As the U.S. economy resists the Fed’s effort to slow growth by tightening the money supply, the Fed’s likely response will result in a more severe recession than previously expected.
Friday’s report on January consumer spending, income, and inflation was every bit as bad as it appeared. Although it’s only one month, it is becoming clear the economy is taking longer than expected to respond to the Fed’s restraint. This is not good news.
The Week That Was
The strength of the economy in January is likely to have continued in February. S&P’s advanced business survey no longer shows a declining economy. Weekly initial unemployment claims also point to a strong labor market.
One cautionary note regards the latest monetary data. They show monetary restraint increased in February. If this continues, it would point to a serious economic weakening in the second half of this year.
Things to Come
Today there will be a report on January new orders for durable goods. The consensus expectation is for a downturn in new orders. If new orders are strong, it will be more bad news for inflation, interest rates, and stock prices.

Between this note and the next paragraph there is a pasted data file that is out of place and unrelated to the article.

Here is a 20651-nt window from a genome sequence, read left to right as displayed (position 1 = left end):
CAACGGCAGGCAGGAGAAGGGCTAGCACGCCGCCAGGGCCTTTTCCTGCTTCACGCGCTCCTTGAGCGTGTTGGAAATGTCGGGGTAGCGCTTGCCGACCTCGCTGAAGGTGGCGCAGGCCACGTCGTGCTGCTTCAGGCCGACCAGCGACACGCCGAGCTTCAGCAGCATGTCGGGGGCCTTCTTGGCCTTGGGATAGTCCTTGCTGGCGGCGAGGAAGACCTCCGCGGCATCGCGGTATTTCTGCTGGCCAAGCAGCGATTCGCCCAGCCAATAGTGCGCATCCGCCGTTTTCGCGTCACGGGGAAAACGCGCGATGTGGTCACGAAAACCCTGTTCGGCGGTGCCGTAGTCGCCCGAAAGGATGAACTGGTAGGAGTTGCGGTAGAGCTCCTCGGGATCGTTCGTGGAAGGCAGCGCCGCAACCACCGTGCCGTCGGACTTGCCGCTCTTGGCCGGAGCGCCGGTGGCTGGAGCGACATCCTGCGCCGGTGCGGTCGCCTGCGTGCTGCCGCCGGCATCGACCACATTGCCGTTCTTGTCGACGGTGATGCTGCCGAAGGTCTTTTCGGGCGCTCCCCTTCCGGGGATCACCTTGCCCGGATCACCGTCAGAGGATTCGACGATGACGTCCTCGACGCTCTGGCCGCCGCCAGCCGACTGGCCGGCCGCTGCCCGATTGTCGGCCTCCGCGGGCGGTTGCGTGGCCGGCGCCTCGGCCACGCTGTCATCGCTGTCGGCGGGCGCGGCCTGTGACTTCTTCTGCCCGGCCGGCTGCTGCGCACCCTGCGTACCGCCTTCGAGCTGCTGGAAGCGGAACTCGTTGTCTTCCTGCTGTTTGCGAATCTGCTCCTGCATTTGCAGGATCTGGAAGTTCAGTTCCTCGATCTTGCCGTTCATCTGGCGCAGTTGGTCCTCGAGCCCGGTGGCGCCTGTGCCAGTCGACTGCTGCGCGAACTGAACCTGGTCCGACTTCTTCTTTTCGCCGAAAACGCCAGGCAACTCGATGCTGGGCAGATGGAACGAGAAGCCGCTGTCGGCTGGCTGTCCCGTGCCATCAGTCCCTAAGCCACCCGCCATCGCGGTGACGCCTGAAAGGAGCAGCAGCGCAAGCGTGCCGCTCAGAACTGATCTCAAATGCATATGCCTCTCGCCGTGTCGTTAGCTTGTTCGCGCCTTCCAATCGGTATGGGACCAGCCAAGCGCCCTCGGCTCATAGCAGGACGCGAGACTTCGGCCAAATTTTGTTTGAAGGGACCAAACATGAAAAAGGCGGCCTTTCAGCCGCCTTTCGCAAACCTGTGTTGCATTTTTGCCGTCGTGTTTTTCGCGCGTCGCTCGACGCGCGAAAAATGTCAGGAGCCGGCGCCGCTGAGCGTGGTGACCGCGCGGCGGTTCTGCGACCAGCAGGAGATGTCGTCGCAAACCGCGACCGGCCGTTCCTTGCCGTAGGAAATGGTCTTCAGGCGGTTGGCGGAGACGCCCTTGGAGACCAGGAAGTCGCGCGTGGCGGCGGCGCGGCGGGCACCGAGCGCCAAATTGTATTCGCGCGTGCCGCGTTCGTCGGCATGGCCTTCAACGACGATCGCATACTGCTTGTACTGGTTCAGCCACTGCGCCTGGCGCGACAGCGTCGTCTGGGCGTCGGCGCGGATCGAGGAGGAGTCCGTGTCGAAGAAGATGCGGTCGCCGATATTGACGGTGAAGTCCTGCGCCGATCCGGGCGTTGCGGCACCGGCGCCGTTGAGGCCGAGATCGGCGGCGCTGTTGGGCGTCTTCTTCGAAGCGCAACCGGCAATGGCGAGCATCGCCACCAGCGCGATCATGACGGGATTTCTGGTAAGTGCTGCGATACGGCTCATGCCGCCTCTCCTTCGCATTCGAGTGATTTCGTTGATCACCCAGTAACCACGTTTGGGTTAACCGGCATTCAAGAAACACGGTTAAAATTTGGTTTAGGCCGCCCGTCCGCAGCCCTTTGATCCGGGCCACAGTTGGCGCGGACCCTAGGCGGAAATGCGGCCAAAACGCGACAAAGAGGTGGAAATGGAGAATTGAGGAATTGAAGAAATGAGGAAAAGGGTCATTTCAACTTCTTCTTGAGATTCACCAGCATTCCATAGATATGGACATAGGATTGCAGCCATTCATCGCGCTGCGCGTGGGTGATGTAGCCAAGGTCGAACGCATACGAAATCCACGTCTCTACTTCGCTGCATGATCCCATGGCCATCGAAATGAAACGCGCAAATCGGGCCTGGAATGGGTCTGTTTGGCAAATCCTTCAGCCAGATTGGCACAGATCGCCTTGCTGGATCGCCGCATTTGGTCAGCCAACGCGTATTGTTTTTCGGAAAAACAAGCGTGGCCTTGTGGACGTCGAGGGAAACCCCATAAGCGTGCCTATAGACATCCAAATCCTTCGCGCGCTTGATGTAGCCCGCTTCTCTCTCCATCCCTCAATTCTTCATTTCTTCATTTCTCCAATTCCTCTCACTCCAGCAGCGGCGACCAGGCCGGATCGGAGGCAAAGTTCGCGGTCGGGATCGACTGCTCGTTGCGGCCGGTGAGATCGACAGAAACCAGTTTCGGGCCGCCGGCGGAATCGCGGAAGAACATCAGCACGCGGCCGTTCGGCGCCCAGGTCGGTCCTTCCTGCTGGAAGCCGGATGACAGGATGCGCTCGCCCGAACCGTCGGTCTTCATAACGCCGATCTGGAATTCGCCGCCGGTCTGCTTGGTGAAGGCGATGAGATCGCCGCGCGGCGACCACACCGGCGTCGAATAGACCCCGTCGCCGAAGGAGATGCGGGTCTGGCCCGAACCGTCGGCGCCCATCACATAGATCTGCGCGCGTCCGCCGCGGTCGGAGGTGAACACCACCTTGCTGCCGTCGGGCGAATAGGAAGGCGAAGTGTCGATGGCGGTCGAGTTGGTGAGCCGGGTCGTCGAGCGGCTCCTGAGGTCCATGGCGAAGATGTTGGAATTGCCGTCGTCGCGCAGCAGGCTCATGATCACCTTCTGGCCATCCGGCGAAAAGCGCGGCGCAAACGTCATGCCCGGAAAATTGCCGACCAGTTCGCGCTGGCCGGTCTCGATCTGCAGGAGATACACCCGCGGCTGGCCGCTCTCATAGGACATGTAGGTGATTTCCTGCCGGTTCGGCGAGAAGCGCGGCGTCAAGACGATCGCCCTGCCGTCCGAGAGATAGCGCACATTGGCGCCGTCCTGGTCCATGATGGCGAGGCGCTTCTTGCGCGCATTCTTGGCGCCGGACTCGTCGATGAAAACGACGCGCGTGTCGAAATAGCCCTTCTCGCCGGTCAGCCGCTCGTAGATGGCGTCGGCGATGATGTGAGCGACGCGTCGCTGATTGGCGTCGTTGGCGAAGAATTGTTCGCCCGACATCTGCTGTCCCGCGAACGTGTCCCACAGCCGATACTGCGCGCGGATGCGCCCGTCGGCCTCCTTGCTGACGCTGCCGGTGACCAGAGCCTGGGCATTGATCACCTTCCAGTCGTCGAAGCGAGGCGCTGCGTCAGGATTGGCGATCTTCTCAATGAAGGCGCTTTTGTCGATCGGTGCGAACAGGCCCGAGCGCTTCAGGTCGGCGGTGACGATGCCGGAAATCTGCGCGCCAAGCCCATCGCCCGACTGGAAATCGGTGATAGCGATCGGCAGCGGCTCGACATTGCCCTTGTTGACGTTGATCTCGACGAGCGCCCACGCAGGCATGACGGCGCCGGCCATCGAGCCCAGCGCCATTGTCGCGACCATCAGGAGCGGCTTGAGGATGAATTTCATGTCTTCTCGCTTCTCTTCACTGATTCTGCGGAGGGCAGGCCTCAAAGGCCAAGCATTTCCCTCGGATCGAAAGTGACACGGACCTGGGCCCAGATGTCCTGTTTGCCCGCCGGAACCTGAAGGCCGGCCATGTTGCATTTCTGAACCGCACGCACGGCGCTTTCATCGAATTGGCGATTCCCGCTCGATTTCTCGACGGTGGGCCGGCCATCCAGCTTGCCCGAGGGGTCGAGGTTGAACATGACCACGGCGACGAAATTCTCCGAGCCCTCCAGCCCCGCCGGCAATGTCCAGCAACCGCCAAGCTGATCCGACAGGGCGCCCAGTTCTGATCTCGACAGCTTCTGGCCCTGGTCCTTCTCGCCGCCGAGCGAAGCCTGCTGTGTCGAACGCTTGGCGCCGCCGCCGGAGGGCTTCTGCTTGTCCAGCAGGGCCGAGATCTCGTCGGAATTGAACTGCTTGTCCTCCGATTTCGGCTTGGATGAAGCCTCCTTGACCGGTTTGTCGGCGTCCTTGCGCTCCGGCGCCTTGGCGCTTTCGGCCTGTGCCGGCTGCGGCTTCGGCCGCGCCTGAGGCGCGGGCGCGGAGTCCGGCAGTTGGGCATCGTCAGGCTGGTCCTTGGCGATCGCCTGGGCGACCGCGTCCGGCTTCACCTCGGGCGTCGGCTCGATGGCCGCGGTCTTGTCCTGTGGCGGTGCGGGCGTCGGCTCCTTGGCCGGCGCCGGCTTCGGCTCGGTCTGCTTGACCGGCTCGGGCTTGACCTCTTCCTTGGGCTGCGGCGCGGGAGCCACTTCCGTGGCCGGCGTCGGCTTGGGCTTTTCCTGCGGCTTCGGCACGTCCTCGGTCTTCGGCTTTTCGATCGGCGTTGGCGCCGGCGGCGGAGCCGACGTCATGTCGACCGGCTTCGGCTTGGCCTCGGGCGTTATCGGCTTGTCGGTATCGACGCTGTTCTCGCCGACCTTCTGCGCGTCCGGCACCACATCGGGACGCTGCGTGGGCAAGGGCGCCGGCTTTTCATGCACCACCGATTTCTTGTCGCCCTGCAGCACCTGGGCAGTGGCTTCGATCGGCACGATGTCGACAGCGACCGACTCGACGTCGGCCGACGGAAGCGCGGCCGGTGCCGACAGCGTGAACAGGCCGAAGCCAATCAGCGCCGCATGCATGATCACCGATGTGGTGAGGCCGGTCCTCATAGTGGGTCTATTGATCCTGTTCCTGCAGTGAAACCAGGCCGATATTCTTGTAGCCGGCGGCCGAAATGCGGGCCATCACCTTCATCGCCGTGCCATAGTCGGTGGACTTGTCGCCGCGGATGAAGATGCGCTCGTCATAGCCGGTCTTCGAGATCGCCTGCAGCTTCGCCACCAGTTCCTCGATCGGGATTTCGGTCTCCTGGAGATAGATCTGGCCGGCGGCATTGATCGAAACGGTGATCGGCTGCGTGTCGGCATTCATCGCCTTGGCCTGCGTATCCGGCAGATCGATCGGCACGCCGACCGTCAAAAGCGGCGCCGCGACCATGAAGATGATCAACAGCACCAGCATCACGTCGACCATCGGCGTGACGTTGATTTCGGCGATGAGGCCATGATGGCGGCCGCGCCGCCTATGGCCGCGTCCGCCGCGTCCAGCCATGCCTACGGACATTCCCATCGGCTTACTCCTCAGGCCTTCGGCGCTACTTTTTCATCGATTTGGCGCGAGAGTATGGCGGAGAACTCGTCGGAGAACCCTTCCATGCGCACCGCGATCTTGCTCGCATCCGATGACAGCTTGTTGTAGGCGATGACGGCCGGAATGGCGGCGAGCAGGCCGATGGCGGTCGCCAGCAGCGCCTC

Business surveys for manufacturing have been showing a downward trend. If Wednesday’s manufacturing surveys show signs of strength, it would be another negative development. The same is true for Friday’s business surveys for service companies.
Friday’s economic news was bombshell bad. Monthly January data show inflation at a 7 percent to 8 percent annualized rate. Spending rose at a 23 percent rate, and wages and salaries at an 11 percent rate.
These numbers point to a booming economy with little progress on lowering inflation. Worse, the surge in spending means inflation will continue for months ahead. Spending has to slow significantly to ease the pressure on prices. So far it hasn’t happened.
Financial markets immediately captured the implications of January’s surge. The one-year Treasury yield was slightly over 5 percent. Markets now expect the fed funds rate to peak at 5½ percent to 5¾ percent later this year.
Stocks fell sharply on the news ,with the S&P500 falling below its 50-day average and approaching its 200-day average.
There is no way to sugar-coat the latest news. We expect it to lead to higher interest rates and take well toward the end of the year to contain inflation.
Without signs of a spending slowdown in the months ahead, the transition to lower inflation will take longer and involve more financial pain.
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Economic Fundamentals: negative
Stock Valuation: S&P 500 overvalued by 15 percent
Monetary Policy: restrictive